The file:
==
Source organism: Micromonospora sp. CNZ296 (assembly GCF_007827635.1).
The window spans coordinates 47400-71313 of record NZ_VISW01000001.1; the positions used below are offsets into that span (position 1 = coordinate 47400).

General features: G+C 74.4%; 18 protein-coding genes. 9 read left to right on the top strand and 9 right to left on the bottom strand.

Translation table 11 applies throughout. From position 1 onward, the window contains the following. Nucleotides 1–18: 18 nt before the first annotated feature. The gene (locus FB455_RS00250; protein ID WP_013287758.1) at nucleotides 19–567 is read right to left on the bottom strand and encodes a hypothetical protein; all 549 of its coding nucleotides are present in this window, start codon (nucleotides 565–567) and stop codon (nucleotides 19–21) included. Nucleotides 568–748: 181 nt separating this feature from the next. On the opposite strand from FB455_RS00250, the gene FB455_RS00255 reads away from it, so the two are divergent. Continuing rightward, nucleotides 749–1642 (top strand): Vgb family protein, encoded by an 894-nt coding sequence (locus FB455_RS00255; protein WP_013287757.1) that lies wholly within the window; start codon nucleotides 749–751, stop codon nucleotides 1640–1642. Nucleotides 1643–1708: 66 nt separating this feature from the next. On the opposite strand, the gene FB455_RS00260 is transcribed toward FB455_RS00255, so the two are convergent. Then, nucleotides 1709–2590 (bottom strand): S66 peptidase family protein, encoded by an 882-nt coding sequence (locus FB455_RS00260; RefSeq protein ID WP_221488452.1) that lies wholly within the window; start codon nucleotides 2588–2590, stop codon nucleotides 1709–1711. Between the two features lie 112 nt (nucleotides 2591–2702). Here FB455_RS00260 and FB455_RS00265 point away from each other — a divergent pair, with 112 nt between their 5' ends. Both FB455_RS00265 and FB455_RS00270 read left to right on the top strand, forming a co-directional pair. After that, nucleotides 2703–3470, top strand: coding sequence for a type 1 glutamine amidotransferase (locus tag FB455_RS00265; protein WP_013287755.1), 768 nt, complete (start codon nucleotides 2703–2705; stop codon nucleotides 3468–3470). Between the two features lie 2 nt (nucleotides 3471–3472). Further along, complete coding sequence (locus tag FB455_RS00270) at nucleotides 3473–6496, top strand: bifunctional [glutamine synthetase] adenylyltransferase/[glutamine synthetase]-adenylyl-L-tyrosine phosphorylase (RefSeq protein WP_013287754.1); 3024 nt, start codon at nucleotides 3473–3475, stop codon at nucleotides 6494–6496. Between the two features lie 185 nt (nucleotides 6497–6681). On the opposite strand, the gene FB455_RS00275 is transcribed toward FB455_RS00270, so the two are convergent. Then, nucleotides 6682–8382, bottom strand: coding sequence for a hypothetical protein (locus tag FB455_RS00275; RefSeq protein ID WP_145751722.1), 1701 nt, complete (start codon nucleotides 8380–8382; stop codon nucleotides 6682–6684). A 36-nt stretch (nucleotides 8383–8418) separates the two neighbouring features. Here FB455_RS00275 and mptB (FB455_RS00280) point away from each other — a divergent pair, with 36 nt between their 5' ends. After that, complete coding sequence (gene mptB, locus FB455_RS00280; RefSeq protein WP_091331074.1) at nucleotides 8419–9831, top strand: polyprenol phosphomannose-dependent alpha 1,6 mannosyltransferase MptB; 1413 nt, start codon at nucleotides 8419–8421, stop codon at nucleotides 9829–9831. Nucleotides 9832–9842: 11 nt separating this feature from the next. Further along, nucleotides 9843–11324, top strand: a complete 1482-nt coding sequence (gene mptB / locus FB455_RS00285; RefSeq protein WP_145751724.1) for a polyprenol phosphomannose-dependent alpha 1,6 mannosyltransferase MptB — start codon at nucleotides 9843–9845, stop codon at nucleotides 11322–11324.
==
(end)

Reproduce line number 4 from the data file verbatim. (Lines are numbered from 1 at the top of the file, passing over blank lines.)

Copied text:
Translation table 11 applies throughout. From position 1 onward, the window contains the following. Nucleotides 1–18: 18 nt before the first annotated feature. The gene (locus FB455_RS00250; protein ID WP_013287758.1) at nucleotides 19–567 is read right to left on the bottom strand and encodes a hypothetical protein; all 549 of its coding nucleotides are present in this window, start codon (nucleotides 565–567) and stop codon (nucleotides 19–21) included. Nucleotides 568–748: 181 nt separating this feature from the next. On the opposite strand from FB455_RS00250, the gene FB455_RS00255 reads away from it, so the two are divergent. Continuing rightward, nucleotides 749–1642 (top strand): Vgb family protein, encoded by an 894-nt coding sequence (locus FB455_RS00255; protein WP_013287757.1) that lies wholly within the window; start codon nucleotides 749–751, stop codon nucleotides 1640–1642. Nucleotides 1643–1708: 66 nt separating this feature from the next. On the opposite strand, the gene FB455_RS00260 is transcribed toward FB455_RS00255, so the two are convergent. Then, nucleotides 1709–2590 (bottom strand): S66 peptidase family protein, encoded by an 882-nt coding sequence (locus FB455_RS00260; RefSeq protein ID WP_221488452.1) that lies wholly within the window; start codon nucleotides 2588–2590, stop codon nucleotides 1709–1711. Between the two features lie 112 nt (nucleotides 2591–2702). Here FB455_RS00260 and FB455_RS00265 point away from each other — a divergent pair, with 112 nt between their 5' ends. Both FB455_RS00265 and FB455_RS00270 read left to right on the top strand, forming a co-directional pair. After that, nucleotides 2703–3470, top strand: coding sequence for a type 1 glutamine amidotransferase (locus tag FB455_RS00265; protein WP_013287755.1), 768 nt, complete (start codon nucleotides 2703–2705; stop codon nucleotides 3468–3470). Between the two features lie 2 nt (nucleotides 3471–3472). Further along, complete coding sequence (locus tag FB455_RS00270) at nucleotides 3473–6496, top strand: bifunctional [glutamine synthetase] adenylyltransferase/[glutamine synthetase]-adenylyl-L-tyrosine phosphorylase (RefSeq protein WP_013287754.1); 3024 nt, start codon at nucleotides 3473–3475, stop codon at nucleotides 6494–6496. Between the two features lie 185 nt (nucleotides 6497–6681). On the opposite strand, the gene FB455_RS00275 is transcribed toward FB455_RS00270, so the two are convergent. Then, nucleotides 6682–8382, bottom strand: coding sequence for a hypothetical protein (locus tag FB455_RS00275; RefSeq protein ID WP_145751722.1), 1701 nt, complete (start codon nucleotides 8380–8382; stop codon nucleotides 6682–6684). A 36-nt stretch (nucleotides 8383–8418) separates the two neighbouring features. Here FB455_RS00275 and mptB (FB455_RS00280) point away from each other — a divergent pair, with 36 nt between their 5' ends. After that, complete coding sequence (gene mptB, locus FB455_RS00280; RefSeq protein WP_091331074.1) at nucleotides 8419–9831, top strand: polyprenol phosphomannose-dependent alpha 1,6 mannosyltransferase MptB; 1413 nt, start codon at nucleotides 8419–8421, stop codon at nucleotides 9829–9831. Nucleotides 9832–9842: 11 nt separating this feature from the next. Further along, nucleotides 9843–11324, top strand: a complete 1482-nt coding sequence (gene mptB / locus FB455_RS00285; RefSeq protein WP_145751724.1) for a polyprenol phosphomannose-dependent alpha 1,6 mannosyltransferase MptB — start codon at nucleotides 9843–9845, stop codon at nucleotides 11322–11324.